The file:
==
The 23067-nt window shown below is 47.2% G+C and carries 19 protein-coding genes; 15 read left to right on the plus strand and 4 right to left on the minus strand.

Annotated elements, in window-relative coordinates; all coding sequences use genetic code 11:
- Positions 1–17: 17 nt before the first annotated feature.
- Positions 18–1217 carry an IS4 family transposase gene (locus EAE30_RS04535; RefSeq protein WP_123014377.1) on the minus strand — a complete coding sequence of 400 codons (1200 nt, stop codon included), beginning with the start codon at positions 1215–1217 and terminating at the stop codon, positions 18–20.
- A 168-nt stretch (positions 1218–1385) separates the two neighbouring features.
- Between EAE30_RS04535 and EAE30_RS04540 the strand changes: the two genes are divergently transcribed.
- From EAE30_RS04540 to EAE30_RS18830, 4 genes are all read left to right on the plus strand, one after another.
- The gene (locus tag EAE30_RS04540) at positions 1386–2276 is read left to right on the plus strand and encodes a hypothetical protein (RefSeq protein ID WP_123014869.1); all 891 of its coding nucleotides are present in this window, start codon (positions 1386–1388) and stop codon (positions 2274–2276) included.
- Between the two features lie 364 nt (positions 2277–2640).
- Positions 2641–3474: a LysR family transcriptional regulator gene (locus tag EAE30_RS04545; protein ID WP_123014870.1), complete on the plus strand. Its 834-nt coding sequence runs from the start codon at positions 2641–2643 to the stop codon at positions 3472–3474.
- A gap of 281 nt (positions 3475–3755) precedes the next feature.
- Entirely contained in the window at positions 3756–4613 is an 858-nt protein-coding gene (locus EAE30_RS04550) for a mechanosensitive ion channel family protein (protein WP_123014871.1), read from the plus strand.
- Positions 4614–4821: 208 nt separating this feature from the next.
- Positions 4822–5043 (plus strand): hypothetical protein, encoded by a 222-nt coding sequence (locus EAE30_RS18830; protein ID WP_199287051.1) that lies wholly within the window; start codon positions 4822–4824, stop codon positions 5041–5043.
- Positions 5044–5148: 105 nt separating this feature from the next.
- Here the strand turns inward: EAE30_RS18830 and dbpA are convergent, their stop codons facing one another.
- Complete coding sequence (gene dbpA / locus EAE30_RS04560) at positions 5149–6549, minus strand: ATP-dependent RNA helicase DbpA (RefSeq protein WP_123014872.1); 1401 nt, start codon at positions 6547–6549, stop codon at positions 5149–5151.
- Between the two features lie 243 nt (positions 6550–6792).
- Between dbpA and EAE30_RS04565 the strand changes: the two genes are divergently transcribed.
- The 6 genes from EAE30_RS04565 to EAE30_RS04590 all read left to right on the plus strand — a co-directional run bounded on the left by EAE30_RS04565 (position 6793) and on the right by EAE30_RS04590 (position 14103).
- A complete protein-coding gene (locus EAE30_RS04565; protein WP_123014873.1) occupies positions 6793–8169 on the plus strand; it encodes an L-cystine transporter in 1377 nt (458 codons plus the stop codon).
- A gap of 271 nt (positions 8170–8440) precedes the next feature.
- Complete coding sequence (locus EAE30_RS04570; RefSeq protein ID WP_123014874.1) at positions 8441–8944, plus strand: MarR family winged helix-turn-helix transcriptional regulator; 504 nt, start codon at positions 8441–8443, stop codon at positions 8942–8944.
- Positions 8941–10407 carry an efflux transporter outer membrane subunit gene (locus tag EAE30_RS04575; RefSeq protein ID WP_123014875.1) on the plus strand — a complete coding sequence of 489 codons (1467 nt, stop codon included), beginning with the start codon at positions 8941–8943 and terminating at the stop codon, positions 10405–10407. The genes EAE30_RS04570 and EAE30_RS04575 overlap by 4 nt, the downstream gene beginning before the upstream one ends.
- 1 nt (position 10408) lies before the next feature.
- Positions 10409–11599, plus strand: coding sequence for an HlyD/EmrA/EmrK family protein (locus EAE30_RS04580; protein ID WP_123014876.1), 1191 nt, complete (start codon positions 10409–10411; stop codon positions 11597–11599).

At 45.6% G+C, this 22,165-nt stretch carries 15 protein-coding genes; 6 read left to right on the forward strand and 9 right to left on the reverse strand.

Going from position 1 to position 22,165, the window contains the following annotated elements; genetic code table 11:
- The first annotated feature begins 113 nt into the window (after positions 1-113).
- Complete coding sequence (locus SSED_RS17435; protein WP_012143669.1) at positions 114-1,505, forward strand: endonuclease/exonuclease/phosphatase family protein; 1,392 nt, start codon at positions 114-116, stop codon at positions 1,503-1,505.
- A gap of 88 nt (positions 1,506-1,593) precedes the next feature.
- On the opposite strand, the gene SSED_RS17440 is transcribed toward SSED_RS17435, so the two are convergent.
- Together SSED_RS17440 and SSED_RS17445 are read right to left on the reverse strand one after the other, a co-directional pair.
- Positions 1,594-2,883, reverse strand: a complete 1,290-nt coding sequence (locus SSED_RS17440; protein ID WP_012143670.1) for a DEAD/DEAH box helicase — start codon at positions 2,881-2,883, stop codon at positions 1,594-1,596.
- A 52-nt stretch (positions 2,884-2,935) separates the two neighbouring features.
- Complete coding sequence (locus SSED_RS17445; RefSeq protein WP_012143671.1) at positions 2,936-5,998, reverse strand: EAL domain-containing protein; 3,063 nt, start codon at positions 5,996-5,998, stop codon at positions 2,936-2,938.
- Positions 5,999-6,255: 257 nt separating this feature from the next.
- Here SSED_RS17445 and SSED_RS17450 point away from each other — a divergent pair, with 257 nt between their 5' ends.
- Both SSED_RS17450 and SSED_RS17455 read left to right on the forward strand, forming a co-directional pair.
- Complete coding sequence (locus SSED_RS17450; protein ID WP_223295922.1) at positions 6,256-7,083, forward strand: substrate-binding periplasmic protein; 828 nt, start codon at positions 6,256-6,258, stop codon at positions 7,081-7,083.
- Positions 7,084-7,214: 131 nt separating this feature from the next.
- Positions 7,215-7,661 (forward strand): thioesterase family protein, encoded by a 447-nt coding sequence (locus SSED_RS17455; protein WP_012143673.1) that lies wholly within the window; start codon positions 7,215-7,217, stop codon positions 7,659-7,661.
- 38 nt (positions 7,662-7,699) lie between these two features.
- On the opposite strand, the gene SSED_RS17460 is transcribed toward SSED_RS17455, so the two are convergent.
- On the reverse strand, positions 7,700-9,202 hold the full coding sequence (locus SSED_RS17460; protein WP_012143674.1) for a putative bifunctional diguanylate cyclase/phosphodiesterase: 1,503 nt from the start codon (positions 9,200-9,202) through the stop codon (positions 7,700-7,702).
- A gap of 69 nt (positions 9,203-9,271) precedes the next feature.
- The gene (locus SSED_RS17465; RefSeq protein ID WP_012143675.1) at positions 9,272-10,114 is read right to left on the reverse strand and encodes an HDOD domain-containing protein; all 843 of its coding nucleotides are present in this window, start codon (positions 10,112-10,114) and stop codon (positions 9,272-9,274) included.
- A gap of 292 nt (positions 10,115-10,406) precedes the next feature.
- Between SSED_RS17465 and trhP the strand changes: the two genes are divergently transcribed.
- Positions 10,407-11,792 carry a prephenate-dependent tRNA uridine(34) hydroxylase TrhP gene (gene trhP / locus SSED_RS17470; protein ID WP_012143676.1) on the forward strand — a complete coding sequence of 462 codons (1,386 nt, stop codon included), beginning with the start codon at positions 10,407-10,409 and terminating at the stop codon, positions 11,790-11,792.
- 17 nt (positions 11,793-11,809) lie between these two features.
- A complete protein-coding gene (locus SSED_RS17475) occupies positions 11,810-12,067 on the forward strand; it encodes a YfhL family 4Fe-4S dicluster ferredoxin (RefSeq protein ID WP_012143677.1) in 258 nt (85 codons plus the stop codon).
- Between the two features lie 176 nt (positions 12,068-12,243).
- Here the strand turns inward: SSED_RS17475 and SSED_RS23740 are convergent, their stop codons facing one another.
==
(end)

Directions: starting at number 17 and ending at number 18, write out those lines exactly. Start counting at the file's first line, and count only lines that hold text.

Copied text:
- Complete coding sequence (gene dbpA / locus EAE30_RS04560) at positions 5149–6549, minus strand: ATP-dependent RNA helicase DbpA (RefSeq protein WP_123014872.1); 1401 nt, start codon at positions 6547–6549, stop codon at positions 5149–5151.
- Between the two features lie 243 nt (positions 6550–6792).